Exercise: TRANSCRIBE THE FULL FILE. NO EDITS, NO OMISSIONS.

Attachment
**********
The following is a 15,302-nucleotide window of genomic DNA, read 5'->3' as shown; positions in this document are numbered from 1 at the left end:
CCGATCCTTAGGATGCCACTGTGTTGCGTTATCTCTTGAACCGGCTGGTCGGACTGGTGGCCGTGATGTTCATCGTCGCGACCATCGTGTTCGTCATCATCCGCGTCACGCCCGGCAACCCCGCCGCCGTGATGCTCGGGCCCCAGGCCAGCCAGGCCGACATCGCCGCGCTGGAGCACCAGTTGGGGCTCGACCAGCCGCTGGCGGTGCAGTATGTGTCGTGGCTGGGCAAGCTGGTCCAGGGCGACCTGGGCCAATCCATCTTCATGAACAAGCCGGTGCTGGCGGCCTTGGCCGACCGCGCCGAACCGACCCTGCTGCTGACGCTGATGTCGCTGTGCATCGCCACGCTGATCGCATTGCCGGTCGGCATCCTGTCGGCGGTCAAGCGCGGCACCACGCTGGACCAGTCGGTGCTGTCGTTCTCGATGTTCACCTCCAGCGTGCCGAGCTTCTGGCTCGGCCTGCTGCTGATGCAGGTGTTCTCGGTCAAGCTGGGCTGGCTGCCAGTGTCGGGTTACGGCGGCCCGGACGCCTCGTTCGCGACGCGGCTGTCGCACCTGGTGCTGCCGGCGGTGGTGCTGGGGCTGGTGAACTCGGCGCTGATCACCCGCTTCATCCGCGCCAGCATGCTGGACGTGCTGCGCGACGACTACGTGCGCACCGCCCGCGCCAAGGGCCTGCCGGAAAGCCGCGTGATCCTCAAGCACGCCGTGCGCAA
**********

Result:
The following is a 15,302-nucleotide window of genomic DNA, read 5'->3' as shown; positions in this document are numbered from 1 at the left end:
CCGATCCTTAGGATGCCACTGTGTTGCGTTATCTCTTGAACCGGCTGGTCGGACTGGTGGCCGTGATGTTCATCGTCGCGACCATCGTGTTCGTCATCATCCGCGTCACGCCCGGCAACCCCGCCGCCGTGATGCTCGGGCCCCAGGCCAGCCAGGCCGACATCGCCGCGCTGGAGCACCAGTTGGGGCTCGACCAGCCGCTGGCGGTGCAGTATGTGTCGTGGCTGGGCAAGCTGGTCCAGGGCGACCTGGGCCAATCCATCTTCATGAACAAGCCGGTGCTGGCGGCCTTGGCCGACCGCGCCGAACCGACCCTGCTGCTGACGCTGATGTCGCTGTGCATCGCCACGCTGATCGCATTGCCGGTCGGCATCCTGTCGGCGGTCAAGCGCGGCACCACGCTGGACCAGTCGGTGCTGTCGTTCTCGATGTTCACCTCCAGCGTGCCGAGCTTCTGGCTCGGCCTGCTGCTGATGCAGGTGTTCTCGGTCAAGCTGGGCTGGCTGCCAGTGTCGGGTTACGGCGGCCCGGACGCCTCGTTCGCGACGCGGCTGTCGCACCTGGTGCTGCCGGCGGTGGTGCTGGGGCTGGTGAACTCGGCGCTGATCACCCGCTTCATCCGCGCCAGCATGCTGGACGTGCTGCGCGACGACTACGTGCGCACCGCCCGCGCCAAGGGCCTGCCGGAAAGCCGCGTGATCCTCAAGCACGCCGTGCGCAA